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Tuesday Afternoon (0 Comments) (link)
 Tuesday, 15-September-2015  14:52:48 (GMT +10) - by Agg

I generally avoid politics, but we do have a new Prime Minister, and he did make his fortune in telecommunications and indeed was Communications Minister previous to becoming PM. I am generally optimistic in an "at least he's not the previous guy" kind of way, but I'm also somewhat concerned because, as Delimiter more eloquently express, his technology policies were not exactly great. He might be charismatic, he might be popular, and pretty shortly he might be Prime Minister. But when it comes to technology policy, Malcolm Turnbull has been a disaster. The Member for Wentworth will be remembered as Australia’s worst ever Communications Minister — the man who singlehandedly demolished the NBN and put a polite face on draconian Data Retention and Internet piracy laws. Anyway, discussion of the new PM is well underway in this thread.

An Australian company has made the world's first 3D-printed ribcage for a cancer patient. Suffering from a chest wall sarcoma (a type of cancerous tumour that grows, in this instance, around the rib cage), the 54 year old man needed his sternum and a portion of his rib cage replaced. This part of the chest is notoriously tricky to recreate with prosthetics, due to the complex geometry and design required for each patient. So the patient’s surgical team determined that a fully customisable 3D printed sternum and rib cage was the best option.

People are a bit grumpy that Windows 10 is being automatically downloaded - whether you wanted the upgrade or not. It sounds like it could be a useful move to make updates easier for people who haven’t made the jump yet, but it could also be problematic. Unlike regular Windows Update files, the Windows 10 update is obviously rather large—somewhere in the region of 3GB, which not everyone will have free. Worse still, if a user is on a metered connection and can only download a limited amount of data, then the update could secretly screw up their bandwidth allowance.

The words "Android" and "Microsoft" don't generally go together, but we might be seeing a decent Microsoft Android phone soon. Microsoft could make its own phone without access to the Google Play Store, but that usually ends poorly for everyone involved. In order to have their apps and services installed on something running Google-powered Android, Microsoft needed to go the long way and offer compelling apps that users would want to install and use instead of the pre-loaded Google counterparts. You may not be aware of it, but Microsoft is surprisingly close to making this a reality.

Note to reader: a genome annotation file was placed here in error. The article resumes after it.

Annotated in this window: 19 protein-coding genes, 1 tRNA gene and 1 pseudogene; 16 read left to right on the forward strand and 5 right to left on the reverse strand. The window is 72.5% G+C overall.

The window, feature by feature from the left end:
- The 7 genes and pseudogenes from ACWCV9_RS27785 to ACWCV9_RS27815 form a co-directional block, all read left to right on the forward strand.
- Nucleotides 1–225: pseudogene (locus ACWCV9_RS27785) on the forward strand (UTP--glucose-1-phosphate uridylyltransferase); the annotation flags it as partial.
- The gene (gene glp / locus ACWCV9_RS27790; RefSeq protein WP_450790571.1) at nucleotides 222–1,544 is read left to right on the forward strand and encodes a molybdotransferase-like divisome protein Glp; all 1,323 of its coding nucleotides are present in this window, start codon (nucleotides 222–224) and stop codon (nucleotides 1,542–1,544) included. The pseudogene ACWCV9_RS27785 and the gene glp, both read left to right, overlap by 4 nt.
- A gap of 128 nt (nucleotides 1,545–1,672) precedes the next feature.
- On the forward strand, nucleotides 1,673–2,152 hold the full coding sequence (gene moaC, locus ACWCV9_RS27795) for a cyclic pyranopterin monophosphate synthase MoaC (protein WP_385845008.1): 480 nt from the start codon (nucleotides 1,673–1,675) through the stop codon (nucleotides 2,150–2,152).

Iain spotted this Agg-approved use for big data number crunching - making better beer. Cohen’s using GPUs for more than just classifying beers. He’s using them to create models that help analyze profiles generated by tasters against the more than 100,000 beer reviews his company has collected. Without the parallel architecture of GPUs, for example, it took Cohen’s team a long time to train deep neural networks with many layers, or random forest models with many trees. Cohen’s team now uses NVIDIA’s CUDA toolkit in R — such as gputools and gmatrix — to boost performance. Now model tuning only takes minutes to complete.

Here's a factory tour with a difference: Logitech's Audio HQ. Logitech recently reached out to us for a tour of their audio headquarters in Camas, Washington, where it spent the last 18 months designing what it believes to be the best sounding, most well-featured headset on the market, gaming or otherwise. In fact, they're so confident in the Artemis Spectrum, it bravely threw its creation to a small pack of skeptical tech journalists in hopes they'd go home impressed. Here are our thoughts.

Charg3r sent in this article about a new technology that could lead to CPUs with thousands of cores. At the International Conference on Parallel Architectures and Compilation Techniques in October, MIT researchers unveil the first fundamentally new approach to cache coherence in more than three decades. Whereas with existing techniques, the directory’s memory allotment increases in direct proportion to the number of cores, with the new approach, it increases according to the logarithm of the number of cores.

The MMX Bandits might have some new recruits soon, with some Penrith students in hot water for hax0ring the HSC. Up to 10 Year 12 students at Penrith High School have reportedly been questioned over the security breach, which the NSW Department of Education said occurred when students obtained a teacher's log-in details for the online database that contains student marks. It was not known whether any HSC assessment marks were actually altered.



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All original content copyright James Rolfe. All rights reserved. No reproduction allowed without written permission.